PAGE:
Clinical trials may be the best option for millions of Americans diagnosed with cancer. They not only have the potential to boost and improve a patient's outcome, but they also help to advance medical research. However, some things are standing in the way.
There are many barriers to clinical trials faced by Black and other underrepresented communities. One of those barriers is the financial burden of out-of-pocket costs, some of which are non-medical.
Private health insurance, Medicaid, and Medicare are required to cover the routine medical costs of trial participation. However, there is no coverage for other non-medical out-of-pocket expenses patients may incur, such as gas, parking, food, and lodging.
Research has shown financial burdens can lead to a nearly 30% lower trial participation rate among individuals with an annual family income of less than $50,000. (CISCRP, July 2022)
When considering a clinical trial, be sure to talk with your healthcare team and insurance company to find out what coverage you have for participating in a clinical trial and what out-of-pocket costs you might expect to pay.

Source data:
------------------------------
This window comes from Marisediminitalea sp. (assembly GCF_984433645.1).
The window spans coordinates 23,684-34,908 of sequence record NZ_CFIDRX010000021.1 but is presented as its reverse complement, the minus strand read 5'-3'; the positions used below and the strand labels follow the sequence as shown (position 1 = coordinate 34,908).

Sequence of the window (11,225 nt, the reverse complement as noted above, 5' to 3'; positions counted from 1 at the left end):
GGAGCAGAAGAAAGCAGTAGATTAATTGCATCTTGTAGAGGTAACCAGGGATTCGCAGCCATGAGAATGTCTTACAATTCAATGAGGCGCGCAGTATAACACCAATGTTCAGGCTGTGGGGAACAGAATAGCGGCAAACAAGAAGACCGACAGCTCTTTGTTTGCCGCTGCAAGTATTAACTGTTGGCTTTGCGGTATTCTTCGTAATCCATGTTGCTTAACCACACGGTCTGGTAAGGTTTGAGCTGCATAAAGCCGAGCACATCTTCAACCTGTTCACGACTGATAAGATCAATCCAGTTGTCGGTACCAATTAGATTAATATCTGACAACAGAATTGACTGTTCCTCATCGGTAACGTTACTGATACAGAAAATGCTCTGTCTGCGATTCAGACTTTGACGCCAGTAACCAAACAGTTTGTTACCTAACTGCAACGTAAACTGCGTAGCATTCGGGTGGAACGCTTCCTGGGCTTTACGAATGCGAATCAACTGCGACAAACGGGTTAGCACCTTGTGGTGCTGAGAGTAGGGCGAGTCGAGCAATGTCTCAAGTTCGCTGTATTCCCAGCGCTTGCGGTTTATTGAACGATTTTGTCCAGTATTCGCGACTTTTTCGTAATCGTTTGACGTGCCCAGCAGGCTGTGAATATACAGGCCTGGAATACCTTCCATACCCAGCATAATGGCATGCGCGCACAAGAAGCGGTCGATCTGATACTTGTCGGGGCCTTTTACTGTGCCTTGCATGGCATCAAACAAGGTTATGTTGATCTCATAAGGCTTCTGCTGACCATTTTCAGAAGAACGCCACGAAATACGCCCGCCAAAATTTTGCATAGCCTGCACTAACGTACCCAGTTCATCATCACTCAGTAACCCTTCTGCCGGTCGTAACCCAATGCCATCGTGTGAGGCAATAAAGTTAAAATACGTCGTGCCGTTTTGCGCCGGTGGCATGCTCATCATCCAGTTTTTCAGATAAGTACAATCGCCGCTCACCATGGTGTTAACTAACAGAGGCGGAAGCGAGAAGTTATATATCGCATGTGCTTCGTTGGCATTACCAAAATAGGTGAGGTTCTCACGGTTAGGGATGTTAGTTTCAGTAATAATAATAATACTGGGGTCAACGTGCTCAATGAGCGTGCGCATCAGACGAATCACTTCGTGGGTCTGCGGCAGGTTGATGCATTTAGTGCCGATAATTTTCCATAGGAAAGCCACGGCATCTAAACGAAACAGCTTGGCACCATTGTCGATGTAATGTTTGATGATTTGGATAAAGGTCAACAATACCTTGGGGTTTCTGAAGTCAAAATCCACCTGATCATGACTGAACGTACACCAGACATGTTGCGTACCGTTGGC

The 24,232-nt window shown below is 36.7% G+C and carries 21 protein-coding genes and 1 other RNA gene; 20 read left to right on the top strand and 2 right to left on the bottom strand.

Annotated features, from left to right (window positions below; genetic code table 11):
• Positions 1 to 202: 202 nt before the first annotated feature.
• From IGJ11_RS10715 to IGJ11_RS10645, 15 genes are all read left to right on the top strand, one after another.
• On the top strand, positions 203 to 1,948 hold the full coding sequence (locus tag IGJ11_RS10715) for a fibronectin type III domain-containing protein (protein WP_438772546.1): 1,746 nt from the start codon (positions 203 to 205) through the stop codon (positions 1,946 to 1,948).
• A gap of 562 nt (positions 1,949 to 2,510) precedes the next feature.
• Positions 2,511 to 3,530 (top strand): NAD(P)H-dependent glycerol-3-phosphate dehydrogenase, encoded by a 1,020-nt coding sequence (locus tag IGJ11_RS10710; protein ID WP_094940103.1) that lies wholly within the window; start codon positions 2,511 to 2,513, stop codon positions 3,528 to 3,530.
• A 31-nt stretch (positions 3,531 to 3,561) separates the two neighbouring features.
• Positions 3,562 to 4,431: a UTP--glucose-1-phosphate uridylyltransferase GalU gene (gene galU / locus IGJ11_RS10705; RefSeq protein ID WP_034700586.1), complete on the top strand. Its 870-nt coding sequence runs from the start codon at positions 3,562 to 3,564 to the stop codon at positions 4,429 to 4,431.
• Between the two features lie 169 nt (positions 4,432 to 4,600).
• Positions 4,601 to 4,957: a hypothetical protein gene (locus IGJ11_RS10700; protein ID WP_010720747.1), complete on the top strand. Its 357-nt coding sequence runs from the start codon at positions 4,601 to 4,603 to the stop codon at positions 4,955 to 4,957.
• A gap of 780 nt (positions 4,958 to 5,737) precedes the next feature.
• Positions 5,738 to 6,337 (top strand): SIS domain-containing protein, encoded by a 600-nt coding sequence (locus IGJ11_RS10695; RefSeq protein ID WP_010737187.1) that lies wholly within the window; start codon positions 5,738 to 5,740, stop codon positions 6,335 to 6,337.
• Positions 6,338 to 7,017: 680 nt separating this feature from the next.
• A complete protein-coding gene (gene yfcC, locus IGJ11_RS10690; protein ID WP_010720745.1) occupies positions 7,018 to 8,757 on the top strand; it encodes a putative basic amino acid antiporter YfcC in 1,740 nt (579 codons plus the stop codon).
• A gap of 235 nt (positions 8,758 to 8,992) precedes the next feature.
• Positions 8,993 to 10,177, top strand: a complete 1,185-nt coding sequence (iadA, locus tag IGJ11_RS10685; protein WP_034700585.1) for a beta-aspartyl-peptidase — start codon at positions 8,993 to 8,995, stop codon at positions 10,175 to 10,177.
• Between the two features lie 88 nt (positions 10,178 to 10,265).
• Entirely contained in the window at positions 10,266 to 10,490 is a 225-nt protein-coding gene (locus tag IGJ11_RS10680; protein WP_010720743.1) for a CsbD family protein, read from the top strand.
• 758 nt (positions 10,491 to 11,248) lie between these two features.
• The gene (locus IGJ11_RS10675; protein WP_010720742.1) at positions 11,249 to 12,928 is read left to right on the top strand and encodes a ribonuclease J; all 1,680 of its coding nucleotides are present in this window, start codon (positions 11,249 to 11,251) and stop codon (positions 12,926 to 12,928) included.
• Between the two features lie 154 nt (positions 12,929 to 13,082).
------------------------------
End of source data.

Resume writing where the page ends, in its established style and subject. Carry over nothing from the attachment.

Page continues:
There are options and in some cases, the cost of participating in a clinical trial may be covered by the sponsor of the study.
Always ask questions! There is no wrong question.
Ask if there is a Clinical Trial Navigator or Patient Navigator available. An Independent Patient Advocate specializing in clinical trials can help too.
Professionals in these roles may be able to assist with the following:
Finding the best clinical trial for patients based on their goals, diagnosis, past treatments and responses, current physical condition, etc. These factors and others may impact one's eligibility for certain clinical trials.
Help patients understand the clinical-trial process, including their rights and obligations as a participant.
Determine how a patient's financial situation, insurance coverage, support network, and ability and willingness to travel far distances might impact their choice of clinical trials.
Guide patients in their efforts to enroll in a clinical trial, including connecting them with trial sites and more.
No one should have to lose their life because they do not have access to life-saving treatments or there are barriers, such as money and finances.
Don't write yourself off! Instead, advocate for yourself, ask a loved one to advocate on your behalf, or talk with a patient advocate. Don't wait for your doctor to bring up clinical trials. Always ask your doctor about clinical trials early and often.
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